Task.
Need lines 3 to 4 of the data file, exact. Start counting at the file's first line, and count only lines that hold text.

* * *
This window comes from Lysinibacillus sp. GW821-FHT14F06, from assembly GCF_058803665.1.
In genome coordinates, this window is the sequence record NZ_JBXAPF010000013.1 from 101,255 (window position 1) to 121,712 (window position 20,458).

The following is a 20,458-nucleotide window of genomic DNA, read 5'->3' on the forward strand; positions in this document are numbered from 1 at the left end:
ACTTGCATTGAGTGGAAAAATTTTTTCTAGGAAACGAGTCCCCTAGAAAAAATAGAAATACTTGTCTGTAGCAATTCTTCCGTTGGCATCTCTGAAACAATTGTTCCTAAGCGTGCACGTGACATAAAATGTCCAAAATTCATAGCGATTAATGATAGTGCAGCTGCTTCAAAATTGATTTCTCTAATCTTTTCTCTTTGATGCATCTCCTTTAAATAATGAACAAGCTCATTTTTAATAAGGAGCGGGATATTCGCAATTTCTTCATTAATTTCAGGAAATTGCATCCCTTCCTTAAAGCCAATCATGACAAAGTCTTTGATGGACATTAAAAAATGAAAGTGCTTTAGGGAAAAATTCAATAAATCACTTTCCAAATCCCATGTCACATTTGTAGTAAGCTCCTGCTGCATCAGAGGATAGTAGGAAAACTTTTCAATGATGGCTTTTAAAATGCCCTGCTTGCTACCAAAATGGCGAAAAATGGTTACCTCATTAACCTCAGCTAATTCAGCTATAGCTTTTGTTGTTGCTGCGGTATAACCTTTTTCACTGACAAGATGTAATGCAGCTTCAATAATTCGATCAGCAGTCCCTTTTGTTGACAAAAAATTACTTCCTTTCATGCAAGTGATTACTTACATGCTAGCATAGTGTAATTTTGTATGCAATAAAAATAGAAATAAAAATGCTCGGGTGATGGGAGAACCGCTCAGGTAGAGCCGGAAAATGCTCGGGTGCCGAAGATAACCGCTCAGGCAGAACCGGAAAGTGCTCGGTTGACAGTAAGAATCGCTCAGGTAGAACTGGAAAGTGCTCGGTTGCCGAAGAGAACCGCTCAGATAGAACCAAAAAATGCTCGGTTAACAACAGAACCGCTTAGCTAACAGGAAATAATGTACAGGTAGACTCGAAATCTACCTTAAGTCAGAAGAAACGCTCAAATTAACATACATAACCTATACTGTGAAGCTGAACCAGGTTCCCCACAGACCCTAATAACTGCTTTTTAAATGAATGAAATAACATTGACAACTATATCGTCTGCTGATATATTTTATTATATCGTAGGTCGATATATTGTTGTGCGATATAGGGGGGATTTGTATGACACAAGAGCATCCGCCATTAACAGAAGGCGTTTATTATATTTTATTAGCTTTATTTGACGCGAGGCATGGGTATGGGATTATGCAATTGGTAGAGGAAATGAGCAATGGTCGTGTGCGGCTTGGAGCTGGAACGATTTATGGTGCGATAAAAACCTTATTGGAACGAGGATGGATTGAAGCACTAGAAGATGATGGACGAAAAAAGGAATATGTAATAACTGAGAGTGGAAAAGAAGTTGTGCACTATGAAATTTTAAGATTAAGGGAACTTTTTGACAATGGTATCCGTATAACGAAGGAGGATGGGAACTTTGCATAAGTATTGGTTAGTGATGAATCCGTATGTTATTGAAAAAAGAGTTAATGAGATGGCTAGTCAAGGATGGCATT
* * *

The following is a 20,458-nucleotide window of genomic DNA, read 5'->3' on the forward strand; positions in this document are numbered from 1 at the left end:
ACTTGCATTGAGTGGAAAAATTTTTTCTAGGAAACGAGTCCCCTAGAAAAAATAGAAATACTTGTCTGTAGCAATTCTTCCGTTGGCATCTCTGAAACAATTGTTCCTAAGCGTGCACGTGACATAAAATGTCCAAAATTCATAGCGATTAATGATAGTGCAGCTGCTTCAAAATTGATTTCTCTAATCTTTTCTCTTTGATGCATCTCCTTTAAATAATGAACAAGCTCATTTTTAATAAGGAGCGGGATATTCGCAATTTCTTCATTAATTTCAGGAAATTGCATCCCTTCCTTAAAGCCAATCATGACAAAGTCTTTGATGGACATTAAAAAATGAAAGTGCTTTAGGGAAAAATTCAATAAATCACTTTCCAAATCCCATGTCACATTTGTAGTAAGCTCCTGCTGCATCAGAGGATAGTAGGAAAACTTTTCAATGATGGCTTTTAAAATGCCCTGCTTGCTACCAAAATGGCGAAAAATGGTTACCTCATTAACCTCAGCTAATTCAGCTATAGCTTTTGTTGTTGCTGCGGTATAACCTTTTTCACTGACAAGATGTAATGCAGCTTCAATAATTCGATCAGCAGTCCCTTTTGTTGACAAAAAATTACTTCCTTTCATGCAAGTGATTACTTACATGCTAGCATAGTGTAATTTTGTATGCAATAAAAATAGAAATAAAAATGCTCGGGTGATGGGAGAACCGCTCAGGTAGAGCCGGAAAATGCTCGGGTGCCGAAGATAACCGCTCAGGCAGAACCGGAAAGTGCTCGGTTGACAGTAAGAATCGCTCAGGTAGAACTGGAAAGTGCTCGGTTGCCGAAGAGAACCGCTCAGATAGAACCAAAAAATGCTCGGTTAACAACAGAACCGCTTAGCTAACAGGAAATAATGTACAGGTAGACTCGAAATCTACCTTAAGTCAGAAGAAACGCTCAAATTAACATACATAACCTATACTGTGAAGCTGAACCAGGTTCCCCACAGACCCTAATAACTGCTTTTTAAATGAATGAAATAACATTGACAACTATATCGTCTGCTGATATATTTTATTATATCGTAGGTCGATATATTGTTGTGCGATATAGGGGGGATTTGTATGACACAAGAGCATCCGCCATTAACAGAAGGCGTTTATTATATTTTATTAGCTTTATTTGACGCGAGGCATGGGTATGGGATTATGCAATTGGTAGAGGAAATGAGCAATGGTCGTGTGCGGCTTGGAGCTGGAACGATTTATGGTGCGATAAAAACCTTATTGGAACGAGGATGGATTGAAGCACTAGAAGATGATGGACGAAAAAAGGAATATGTAATAACTGAGAGTGGAAAAGAAGTTGTGCACTATGAAATTTTAAGATTAAGGGAACTTTTTGACAATGGTATCCGTATAACGAAGGAGGATGGGAACTTTGCATAAGTATTGGTTAGTGATGAATCCGTATGTTATTGAAAAAAGAGTTAATGAGATGGCTAGTCAAGGATGGCATT